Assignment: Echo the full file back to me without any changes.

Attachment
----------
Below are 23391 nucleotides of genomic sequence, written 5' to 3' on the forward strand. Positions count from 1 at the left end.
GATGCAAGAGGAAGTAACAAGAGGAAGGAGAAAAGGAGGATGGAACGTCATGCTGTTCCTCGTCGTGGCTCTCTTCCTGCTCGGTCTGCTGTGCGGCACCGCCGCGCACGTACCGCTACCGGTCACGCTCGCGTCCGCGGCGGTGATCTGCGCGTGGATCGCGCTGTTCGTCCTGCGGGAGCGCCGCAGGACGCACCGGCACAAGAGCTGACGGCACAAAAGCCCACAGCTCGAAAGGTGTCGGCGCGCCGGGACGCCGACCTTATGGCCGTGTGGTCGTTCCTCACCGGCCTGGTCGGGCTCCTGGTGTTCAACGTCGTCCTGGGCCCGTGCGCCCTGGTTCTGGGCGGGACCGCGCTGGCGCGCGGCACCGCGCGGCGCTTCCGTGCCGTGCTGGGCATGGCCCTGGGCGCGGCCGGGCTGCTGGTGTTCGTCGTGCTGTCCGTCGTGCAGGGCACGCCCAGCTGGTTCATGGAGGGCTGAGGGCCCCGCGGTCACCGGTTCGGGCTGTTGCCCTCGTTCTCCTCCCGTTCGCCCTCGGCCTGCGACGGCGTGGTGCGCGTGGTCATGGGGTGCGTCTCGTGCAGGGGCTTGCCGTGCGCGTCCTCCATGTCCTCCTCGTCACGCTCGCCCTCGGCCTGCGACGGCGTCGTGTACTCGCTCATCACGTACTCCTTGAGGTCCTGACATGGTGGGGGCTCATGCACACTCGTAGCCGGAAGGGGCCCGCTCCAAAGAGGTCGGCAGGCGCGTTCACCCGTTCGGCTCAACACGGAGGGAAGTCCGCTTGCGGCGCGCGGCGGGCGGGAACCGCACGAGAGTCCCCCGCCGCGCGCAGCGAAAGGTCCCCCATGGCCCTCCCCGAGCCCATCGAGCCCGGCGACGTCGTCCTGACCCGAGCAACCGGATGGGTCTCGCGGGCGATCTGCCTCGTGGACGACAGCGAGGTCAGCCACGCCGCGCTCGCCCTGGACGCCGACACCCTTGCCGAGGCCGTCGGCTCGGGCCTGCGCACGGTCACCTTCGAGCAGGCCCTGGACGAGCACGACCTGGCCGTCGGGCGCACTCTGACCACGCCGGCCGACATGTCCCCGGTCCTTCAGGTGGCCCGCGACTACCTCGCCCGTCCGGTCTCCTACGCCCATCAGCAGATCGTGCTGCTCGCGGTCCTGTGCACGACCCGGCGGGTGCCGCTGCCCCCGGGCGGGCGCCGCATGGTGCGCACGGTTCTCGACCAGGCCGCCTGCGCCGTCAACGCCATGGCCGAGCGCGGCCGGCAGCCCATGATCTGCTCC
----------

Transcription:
Below are 23391 nucleotides of genomic sequence, written 5' to 3' on the forward strand. Positions count from 1 at the left end.
GATGCAAGAGGAAGTAACAAGAGGAAGGAGAAAAGGAGGATGGAACGTCATGCTGTTCCTCGTCGTGGCTCTCTTCCTGCTCGGTCTGCTGTGCGGCACCGCCGCGCACGTACCGCTACCGGTCACGCTCGCGTCCGCGGCGGTGATCTGCGCGTGGATCGCGCTGTTCGTCCTGCGGGAGCGCCGCAGGACGCACCGGCACAAGAGCTGACGGCACAAAAGCCCACAGCTCGAAAGGTGTCGGCGCGCCGGGACGCCGACCTTATGGCCGTGTGGTCGTTCCTCACCGGCCTGGTCGGGCTCCTGGTGTTCAACGTCGTCCTGGGCCCGTGCGCCCTGGTTCTGGGCGGGACCGCGCTGGCGCGCGGCACCGCGCGGCGCTTCCGTGCCGTGCTGGGCATGGCCCTGGGCGCGGCCGGGCTGCTGGTGTTCGTCGTGCTGTCCGTCGTGCAGGGCACGCCCAGCTGGTTCATGGAGGGCTGAGGGCCCCGCGGTCACCGGTTCGGGCTGTTGCCCTCGTTCTCCTCCCGTTCGCCCTCGGCCTGCGACGGCGTGGTGCGCGTGGTCATGGGGTGCGTCTCGTGCAGGGGCTTGCCGTGCGCGTCCTCCATGTCCTCCTCGTCACGCTCGCCCTCGGCCTGCGACGGCGTCGTGTACTCGCTCATCACGTACTCCTTGAGGTCCTGACATGGTGGGGGCTCATGCACACTCGTAGCCGGAAGGGGCCCGCTCCAAAGAGGTCGGCAGGCGCGTTCACCCGTTCGGCTCAACACGGAGGGAAGTCCGCTTGCGGCGCGCGGCGGGCGGGAACCGCACGAGAGTCCCCCGCCGCGCGCAGCGAAAGGTCCCCCATGGCCCTCCCCGAGCCCATCGAGCCCGGCGACGTCGTCCTGACCCGAGCAACCGGATGGGTCTCGCGGGCGATCTGCCTCGTGGACGACAGCGAGGTCAGCCACGCCGCGCTCGCCCTGGACGCCGACACCCTTGCCGAGGCCGTCGGCTCGGGCCTGCGCACGGTCACCTTCGAGCAGGCCCTGGACGAGCACGACCTGGCCGTCGGGCGCACTCTGACCACGCCGGCCGACATGTCCCCGGTCCTTCAGGTGGCCCGCGACTACCTCGCCCGTCCGGTCTCCTACGCCCATCAGCAGATCGTGCTGCTCGCGGTCCTGTGCACGACCCGGCGGGTGCCGCTGCCCCCGGGCGGGCGCCGCATGGTGCGCACGGTTCTCGACCAGGCCGCCTGCGCCGTCAACGCCATGGCCGAGCGCGGCCGGCAGCCCATGATCTGCTCC